Six long-delayed digital railway crossing signs to help drivers avoid train traffic are now live in the City of Langley, Township of Langley and Surrey.
A Ministry of Transportation and Infrastructure statement said the signs “went live” around 11:15 a.m. Wednesday, March 4th.
Called the Railway Crossing Information System (RCIS), the system aims to reduce traffic tie-ups by alerting drivers on specific roads when a train is approaching a level crossing, so they can divert to one of eight overpasses.
Originally part of the Roberts Bank Rail Corridor project, which was finished in 2014, the signs were expected go up around the time the final overpass of nine was constructed along the corridor between Delta and Langley at Glover Road and Mufford Crescent in early September 2014.
But, when the project was put out to tender in the fall of 2014, the bids received were well over the $3.8 million figure budgeted.
After several postponements, the ministry issued an statement on Jan. 28 that said the Railway Crossing Information System (RCIS) has had “technical challenges.”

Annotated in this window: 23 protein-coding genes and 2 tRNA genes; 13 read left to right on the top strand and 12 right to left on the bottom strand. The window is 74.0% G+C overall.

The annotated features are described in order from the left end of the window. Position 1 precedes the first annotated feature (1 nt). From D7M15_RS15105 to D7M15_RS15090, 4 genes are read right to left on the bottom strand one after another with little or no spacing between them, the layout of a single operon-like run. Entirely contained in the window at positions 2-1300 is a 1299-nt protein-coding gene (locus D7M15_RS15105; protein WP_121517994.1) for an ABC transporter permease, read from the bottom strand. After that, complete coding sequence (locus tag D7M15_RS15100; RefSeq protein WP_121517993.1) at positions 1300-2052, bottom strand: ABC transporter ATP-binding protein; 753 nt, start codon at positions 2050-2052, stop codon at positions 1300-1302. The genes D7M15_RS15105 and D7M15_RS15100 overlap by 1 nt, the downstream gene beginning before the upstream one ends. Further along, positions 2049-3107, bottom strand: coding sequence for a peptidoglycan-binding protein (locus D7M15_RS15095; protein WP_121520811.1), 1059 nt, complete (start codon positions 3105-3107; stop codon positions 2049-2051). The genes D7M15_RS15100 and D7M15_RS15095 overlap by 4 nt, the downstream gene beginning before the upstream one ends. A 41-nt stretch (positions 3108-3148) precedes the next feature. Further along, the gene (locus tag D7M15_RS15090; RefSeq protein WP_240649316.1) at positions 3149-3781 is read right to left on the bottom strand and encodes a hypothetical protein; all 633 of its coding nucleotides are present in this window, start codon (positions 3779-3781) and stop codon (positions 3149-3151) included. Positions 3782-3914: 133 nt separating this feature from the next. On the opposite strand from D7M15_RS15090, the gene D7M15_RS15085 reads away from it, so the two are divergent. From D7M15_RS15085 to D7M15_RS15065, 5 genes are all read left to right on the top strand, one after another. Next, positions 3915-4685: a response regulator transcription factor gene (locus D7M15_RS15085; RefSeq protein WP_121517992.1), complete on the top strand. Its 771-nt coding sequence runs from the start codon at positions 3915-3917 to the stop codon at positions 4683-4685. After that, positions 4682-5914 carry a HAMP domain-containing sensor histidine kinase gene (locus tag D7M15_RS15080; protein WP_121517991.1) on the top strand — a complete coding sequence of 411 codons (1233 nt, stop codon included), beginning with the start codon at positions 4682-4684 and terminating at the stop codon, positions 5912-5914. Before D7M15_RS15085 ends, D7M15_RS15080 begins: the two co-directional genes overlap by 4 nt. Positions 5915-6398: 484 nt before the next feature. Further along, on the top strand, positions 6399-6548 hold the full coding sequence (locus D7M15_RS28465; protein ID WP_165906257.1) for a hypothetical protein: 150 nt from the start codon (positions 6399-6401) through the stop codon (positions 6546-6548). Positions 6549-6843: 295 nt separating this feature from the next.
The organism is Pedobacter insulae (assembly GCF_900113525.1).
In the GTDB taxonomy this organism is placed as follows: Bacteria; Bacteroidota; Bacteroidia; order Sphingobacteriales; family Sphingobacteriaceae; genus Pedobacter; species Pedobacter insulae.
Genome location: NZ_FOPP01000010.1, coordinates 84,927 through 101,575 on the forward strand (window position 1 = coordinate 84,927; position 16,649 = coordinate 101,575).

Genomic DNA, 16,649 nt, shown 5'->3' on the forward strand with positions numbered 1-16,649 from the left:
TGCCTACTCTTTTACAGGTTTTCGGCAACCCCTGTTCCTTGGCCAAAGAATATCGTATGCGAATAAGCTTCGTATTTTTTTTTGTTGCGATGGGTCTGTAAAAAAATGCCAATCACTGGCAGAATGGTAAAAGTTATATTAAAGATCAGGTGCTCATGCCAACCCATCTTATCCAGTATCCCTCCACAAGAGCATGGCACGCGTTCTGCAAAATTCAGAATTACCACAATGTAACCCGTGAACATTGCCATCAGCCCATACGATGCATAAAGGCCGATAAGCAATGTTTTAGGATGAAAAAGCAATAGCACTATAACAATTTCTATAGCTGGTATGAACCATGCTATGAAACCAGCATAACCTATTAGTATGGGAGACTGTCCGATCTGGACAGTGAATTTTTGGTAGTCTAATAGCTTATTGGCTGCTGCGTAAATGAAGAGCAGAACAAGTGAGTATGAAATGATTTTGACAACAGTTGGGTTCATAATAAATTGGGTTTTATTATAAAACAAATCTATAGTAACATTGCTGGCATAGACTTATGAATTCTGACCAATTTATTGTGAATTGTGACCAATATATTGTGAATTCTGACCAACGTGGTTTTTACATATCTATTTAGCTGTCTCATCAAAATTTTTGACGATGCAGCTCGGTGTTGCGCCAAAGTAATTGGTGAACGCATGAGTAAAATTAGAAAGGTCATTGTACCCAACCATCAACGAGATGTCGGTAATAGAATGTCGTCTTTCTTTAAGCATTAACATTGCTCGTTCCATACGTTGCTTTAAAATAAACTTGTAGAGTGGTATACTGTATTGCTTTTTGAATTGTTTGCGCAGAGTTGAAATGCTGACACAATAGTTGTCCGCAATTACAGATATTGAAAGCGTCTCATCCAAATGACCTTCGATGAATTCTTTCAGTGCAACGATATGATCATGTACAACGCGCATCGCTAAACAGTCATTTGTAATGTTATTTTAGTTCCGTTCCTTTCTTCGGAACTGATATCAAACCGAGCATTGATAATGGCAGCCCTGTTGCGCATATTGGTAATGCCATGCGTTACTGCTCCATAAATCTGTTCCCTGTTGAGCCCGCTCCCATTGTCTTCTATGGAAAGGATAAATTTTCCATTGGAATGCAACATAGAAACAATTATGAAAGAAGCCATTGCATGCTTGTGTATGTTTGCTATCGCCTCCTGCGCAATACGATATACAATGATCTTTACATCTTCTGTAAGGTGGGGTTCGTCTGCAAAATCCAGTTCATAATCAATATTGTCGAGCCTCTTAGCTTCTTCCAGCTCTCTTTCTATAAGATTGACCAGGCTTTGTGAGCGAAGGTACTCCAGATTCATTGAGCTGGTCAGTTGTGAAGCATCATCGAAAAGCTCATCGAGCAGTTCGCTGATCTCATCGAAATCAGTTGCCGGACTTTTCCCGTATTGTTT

In response to a follow-up request for more detail, the ministry said the “Railway Crossing Information System (RCIS) is a first of its kind system in Canada and will set the groundwork for similar systems in the future. Therefore, it is important that the project team take all necessary steps to get the implementation right.”
It went on to say the project team has been working to complete “necessary technical testing and fine-tuning of the system prior to its implementation.”
“We want to ensure the system functions as intended, not just on day one, but for years to follow, so that drivers will continue to benefit,” it added.
Congestion at level crossings is expected to worsen, with the three busiest roads in the core Langley commercial area, Fraser Highway, 200 Street and Highway 10 (Langley Bypass), having at-grade rail crossings.